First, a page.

You are invited to the following CLHO program:
Keynotes of Change: Kyera Singleton, Northern Slavery and the Preservation of Memory
When: Wednesday, June 16, 2021 2:00 PM, EDT
Will you be attending?
Northern Slavery and the Preservation of Memory
Kyera Singleton, Royall House and Slave Quarters
Wednesday, June 16 at 2 p.m.
About the talk: As this country has reckoned with dueling pandemics, Covid-19 and systemic racism, many conversations about racial injustice and social justice have dominated the minds of millions of people. In this talk, Kyera Singleton, who is the Executive Director of the Royall House and Slave Quarters, will discuss how and why former sites of slavery, as places of history, memory, and education, are crucial to reckoning with our current moment and imagining a more just world.
About the Royall House and Slave Quarters: In the eighteenth century, the Royall House and Slave Quarters was home to the largest slaveholding family in Massachusetts and the enslaved Black women, men, and children who made their lavish way of life possible. Today, the Royall House and Slave Quarters is a museum whose architecture, household items, archaeological artifacts, and public programs bear witness to intertwined stories of wealth and bondage and contestations of freedom in Massachusetts.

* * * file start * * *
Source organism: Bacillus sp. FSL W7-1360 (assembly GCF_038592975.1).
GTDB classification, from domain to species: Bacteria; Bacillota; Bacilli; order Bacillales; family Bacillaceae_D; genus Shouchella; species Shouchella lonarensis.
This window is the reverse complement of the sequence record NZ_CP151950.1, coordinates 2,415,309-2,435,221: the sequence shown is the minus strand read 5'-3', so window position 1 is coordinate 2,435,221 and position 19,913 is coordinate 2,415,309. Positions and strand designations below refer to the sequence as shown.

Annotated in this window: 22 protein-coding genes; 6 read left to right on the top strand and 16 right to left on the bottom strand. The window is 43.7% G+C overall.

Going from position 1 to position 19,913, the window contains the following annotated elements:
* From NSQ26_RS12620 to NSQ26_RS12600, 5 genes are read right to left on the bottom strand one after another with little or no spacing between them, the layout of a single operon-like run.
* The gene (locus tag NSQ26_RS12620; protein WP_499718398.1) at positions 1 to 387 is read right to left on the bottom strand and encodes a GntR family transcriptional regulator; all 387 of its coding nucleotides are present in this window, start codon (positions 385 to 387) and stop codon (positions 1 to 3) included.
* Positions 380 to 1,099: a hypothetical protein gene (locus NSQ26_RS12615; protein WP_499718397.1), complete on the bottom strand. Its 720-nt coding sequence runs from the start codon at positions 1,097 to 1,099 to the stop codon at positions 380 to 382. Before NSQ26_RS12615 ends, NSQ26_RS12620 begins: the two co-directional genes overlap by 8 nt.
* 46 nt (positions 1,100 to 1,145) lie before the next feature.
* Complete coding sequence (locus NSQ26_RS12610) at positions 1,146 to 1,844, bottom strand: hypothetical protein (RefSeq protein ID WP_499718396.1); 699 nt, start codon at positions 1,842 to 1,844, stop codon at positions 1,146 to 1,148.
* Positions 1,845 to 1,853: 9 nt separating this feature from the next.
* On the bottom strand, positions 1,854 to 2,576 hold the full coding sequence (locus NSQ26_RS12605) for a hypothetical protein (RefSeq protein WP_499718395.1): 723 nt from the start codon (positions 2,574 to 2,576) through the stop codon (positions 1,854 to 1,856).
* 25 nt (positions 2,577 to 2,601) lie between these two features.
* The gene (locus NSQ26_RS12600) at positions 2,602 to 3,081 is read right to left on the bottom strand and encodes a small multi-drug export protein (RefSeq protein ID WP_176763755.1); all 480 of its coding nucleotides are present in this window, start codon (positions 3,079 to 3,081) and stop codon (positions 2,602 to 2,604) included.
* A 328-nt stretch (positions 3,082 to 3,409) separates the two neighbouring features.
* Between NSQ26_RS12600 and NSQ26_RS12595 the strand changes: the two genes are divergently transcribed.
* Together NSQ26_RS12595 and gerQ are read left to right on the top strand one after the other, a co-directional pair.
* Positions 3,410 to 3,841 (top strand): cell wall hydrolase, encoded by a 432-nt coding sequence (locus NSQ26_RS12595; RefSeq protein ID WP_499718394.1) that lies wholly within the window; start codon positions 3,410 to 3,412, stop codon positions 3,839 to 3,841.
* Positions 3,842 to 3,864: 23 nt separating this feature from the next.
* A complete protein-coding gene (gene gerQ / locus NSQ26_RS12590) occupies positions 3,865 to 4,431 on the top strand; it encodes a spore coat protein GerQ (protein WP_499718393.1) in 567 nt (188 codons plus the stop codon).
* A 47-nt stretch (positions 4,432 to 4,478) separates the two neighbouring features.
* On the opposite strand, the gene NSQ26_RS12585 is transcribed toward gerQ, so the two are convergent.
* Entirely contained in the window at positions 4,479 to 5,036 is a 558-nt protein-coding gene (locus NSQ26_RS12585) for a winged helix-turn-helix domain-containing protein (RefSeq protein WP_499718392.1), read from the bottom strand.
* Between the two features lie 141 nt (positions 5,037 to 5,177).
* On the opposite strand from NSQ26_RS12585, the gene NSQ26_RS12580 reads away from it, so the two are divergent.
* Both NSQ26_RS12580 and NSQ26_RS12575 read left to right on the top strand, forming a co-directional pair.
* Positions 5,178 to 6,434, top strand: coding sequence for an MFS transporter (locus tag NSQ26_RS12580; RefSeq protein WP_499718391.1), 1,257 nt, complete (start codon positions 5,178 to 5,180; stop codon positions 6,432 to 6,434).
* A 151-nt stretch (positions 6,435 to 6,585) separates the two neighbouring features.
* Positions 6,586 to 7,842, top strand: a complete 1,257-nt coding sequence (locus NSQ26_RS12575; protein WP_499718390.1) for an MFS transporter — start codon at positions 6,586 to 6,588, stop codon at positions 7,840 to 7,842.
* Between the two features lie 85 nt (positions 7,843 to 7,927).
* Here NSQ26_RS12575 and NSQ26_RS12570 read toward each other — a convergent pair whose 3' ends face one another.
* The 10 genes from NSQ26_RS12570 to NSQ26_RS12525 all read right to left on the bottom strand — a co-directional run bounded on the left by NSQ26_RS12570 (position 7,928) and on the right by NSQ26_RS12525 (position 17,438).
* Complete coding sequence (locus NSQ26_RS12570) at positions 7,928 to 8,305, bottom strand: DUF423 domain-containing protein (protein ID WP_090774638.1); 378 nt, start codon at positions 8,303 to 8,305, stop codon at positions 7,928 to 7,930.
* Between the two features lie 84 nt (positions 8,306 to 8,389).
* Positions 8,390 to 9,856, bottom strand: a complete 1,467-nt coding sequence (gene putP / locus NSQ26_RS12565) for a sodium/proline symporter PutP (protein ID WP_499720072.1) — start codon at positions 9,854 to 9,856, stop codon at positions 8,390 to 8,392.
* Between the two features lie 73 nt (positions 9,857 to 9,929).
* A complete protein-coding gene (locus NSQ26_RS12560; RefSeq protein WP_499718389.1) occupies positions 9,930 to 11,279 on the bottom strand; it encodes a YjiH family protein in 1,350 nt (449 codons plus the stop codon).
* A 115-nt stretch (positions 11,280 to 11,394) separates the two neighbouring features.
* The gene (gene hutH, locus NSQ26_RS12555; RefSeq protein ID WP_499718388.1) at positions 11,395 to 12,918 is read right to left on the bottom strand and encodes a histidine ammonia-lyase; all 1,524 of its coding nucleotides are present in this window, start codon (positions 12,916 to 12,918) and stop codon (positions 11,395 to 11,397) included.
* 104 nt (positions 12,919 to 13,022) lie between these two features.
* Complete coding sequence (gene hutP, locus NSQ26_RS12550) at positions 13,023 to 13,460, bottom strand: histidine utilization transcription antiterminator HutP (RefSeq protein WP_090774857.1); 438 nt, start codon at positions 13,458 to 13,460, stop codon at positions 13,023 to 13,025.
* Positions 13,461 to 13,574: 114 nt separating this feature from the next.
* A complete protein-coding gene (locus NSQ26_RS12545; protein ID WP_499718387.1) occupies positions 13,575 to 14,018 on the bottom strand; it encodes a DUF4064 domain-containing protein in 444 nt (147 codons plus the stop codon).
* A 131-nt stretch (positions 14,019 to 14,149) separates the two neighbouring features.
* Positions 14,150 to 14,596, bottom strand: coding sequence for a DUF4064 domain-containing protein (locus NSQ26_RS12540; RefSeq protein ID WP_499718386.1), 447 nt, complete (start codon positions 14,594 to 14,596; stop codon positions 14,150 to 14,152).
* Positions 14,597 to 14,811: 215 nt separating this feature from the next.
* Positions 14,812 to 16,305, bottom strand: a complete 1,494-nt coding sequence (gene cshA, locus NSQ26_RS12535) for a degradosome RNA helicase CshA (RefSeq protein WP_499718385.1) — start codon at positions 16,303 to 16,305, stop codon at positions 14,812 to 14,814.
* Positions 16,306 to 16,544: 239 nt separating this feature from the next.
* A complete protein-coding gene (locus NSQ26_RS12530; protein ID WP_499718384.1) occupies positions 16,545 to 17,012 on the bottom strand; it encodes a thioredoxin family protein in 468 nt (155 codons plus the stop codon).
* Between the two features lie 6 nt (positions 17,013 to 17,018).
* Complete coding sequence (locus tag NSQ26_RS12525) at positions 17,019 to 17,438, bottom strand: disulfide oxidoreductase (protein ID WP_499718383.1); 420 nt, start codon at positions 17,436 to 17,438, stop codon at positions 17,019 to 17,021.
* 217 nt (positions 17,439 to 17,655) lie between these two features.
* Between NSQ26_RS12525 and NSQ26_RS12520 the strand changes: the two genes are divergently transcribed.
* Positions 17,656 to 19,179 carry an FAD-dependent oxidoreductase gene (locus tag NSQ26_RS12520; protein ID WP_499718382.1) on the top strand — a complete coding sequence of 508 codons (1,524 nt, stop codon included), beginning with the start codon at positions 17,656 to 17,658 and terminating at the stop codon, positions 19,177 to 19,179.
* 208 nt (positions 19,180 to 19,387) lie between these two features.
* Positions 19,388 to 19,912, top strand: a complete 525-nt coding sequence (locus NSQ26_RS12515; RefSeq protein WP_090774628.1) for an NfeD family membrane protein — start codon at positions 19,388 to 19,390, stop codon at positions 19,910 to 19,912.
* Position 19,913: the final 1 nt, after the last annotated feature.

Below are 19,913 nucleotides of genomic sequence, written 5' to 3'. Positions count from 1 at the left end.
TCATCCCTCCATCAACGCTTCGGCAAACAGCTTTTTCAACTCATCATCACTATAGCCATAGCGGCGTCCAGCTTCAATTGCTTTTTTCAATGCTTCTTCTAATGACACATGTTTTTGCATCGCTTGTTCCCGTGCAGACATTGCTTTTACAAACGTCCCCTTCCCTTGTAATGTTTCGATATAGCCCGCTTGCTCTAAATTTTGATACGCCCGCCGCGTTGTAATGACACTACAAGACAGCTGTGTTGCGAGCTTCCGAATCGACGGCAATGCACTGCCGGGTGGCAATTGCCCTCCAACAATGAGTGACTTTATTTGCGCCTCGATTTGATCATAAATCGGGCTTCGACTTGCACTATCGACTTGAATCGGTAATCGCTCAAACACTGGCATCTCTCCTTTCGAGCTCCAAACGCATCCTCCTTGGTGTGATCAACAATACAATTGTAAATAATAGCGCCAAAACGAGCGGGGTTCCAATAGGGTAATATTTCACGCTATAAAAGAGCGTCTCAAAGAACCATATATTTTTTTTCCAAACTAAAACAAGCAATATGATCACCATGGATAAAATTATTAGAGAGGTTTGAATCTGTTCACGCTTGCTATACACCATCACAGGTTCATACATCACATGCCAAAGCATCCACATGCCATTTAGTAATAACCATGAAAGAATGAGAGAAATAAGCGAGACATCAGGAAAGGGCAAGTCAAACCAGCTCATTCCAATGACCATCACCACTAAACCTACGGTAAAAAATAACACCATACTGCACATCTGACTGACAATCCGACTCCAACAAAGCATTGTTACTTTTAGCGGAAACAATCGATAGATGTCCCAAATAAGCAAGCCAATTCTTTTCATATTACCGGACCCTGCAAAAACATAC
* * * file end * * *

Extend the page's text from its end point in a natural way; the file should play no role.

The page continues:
Kyera Singleton is the Executive Director of the Royall House and Slave Quarters. She is also a Ph.D. Candidate at the University of Michigan–Ann Arbor in the Department of American Culture. For the 2021–2022 academic year, she is an American Democracy Fellow in the Charles Warren Center for Studies in American History at Harvard University. Before joining the Warren Center as an American Democracy Fellow, she held prestigious academic fellowships from the Beinecke Foundation, the Andrew W. Mellon Foundation, Emory University’s James Weldon Johnson Institute for the Study of Race and Difference, and the American Association of University Women (AAUW). From 2018 through 2019, Kyera served as the Humanity in Action Policy Fellow for the ACLU of Georgia, focusing on mass incarceration, reproductive justice, and voting rights. As a public history scholar, Kyera recently served as an advisor on the Boston Art Commission’s Recontextualization Subcommittee for the bronze Emancipation Group Statue. She is also a member of the Board of Public Humanities Fellows at Brown University, which brings together a collection of museum leaders from Rhode Island, Massachusetts, and Connecticut.